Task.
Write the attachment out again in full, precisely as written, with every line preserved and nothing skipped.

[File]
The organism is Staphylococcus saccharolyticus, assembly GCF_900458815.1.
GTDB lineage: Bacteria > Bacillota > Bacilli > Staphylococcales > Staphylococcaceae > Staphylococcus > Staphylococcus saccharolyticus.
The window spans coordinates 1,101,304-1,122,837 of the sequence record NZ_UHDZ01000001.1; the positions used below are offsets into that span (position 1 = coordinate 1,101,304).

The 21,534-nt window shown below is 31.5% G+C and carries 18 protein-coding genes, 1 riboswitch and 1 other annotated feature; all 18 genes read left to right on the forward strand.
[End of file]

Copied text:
The organism is Staphylococcus saccharolyticus, assembly GCF_900458815.1.
GTDB lineage: Bacteria > Bacillota > Bacilli > Staphylococcales > Staphylococcaceae > Staphylococcus > Staphylococcus saccharolyticus.
The window spans coordinates 1,101,304-1,122,837 of the sequence record NZ_UHDZ01000001.1; the positions used below are offsets into that span (position 1 = coordinate 1,101,304).

The 21,534-nt window shown below is 31.5% G+C and carries 18 protein-coding genes, 1 riboswitch and 1 other annotated feature; all 18 genes read left to right on the forward strand.